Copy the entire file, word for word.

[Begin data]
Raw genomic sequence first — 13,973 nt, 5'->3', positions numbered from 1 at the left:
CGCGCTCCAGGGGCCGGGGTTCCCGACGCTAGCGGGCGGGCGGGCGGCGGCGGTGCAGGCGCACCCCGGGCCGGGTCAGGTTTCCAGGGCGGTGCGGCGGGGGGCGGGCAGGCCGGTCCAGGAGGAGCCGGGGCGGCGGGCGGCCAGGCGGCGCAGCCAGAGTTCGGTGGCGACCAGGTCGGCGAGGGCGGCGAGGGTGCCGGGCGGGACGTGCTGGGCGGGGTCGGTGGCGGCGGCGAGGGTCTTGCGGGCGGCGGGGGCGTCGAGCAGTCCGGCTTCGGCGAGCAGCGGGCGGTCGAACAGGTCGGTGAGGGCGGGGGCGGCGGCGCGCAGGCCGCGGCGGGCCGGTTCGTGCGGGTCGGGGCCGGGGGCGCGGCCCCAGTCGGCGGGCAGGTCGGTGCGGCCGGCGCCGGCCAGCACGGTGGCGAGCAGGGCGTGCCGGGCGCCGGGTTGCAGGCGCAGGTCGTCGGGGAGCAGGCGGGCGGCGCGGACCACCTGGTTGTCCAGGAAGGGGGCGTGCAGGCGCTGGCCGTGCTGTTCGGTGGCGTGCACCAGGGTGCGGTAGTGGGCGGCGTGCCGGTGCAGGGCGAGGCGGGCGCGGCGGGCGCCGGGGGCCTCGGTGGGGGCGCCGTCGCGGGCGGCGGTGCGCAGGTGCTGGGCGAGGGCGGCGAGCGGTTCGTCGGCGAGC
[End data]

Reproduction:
Raw genomic sequence first — 13,973 nt, 5'->3', positions numbered from 1 at the left:
CGCGCTCCAGGGGCCGGGGTTCCCGACGCTAGCGGGCGGGCGGGCGGCGGCGGTGCAGGCGCACCCCGGGCCGGGTCAGGTTTCCAGGGCGGTGCGGCGGGGGGCGGGCAGGCCGGTCCAGGAGGAGCCGGGGCGGCGGGCGGCCAGGCGGCGCAGCCAGAGTTCGGTGGCGACCAGGTCGGCGAGGGCGGCGAGGGTGCCGGGCGGGACGTGCTGGGCGGGGTCGGTGGCGGCGGCGAGGGTCTTGCGGGCGGCGGGGGCGTCGAGCAGTCCGGCTTCGGCGAGCAGCGGGCGGTCGAACAGGTCGGTGAGGGCGGGGGCGGCGGCGCGCAGGCCGCGGCGGGCCGGTTCGTGCGGGTCGGGGCCGGGGGCGCGGCCCCAGTCGGCGGGCAGGTCGGTGCGGCCGGCGCCGGCCAGCACGGTGGCGAGCAGGGCGTGCCGGGCGCCGGGTTGCAGGCGCAGGTCGTCGGGGAGCAGGCGGGCGGCGCGGACCACCTGGTTGTCCAGGAAGGGGGCGTGCAGGCGCTGGCCGTGCTGTTCGGTGGCGTGCACCAGGGTGCGGTAGTGGGCGGCGTGCCGGTGCAGGGCGAGGCGGGCGCGGCGGGCGCCGGGGGCCTCGGTGGGGGCGCCGTCGCGGGCGGCGGTGCGCAGGTGCTGGGCGAGGGCGGCGAGCGGTTCGTCGGCGAGC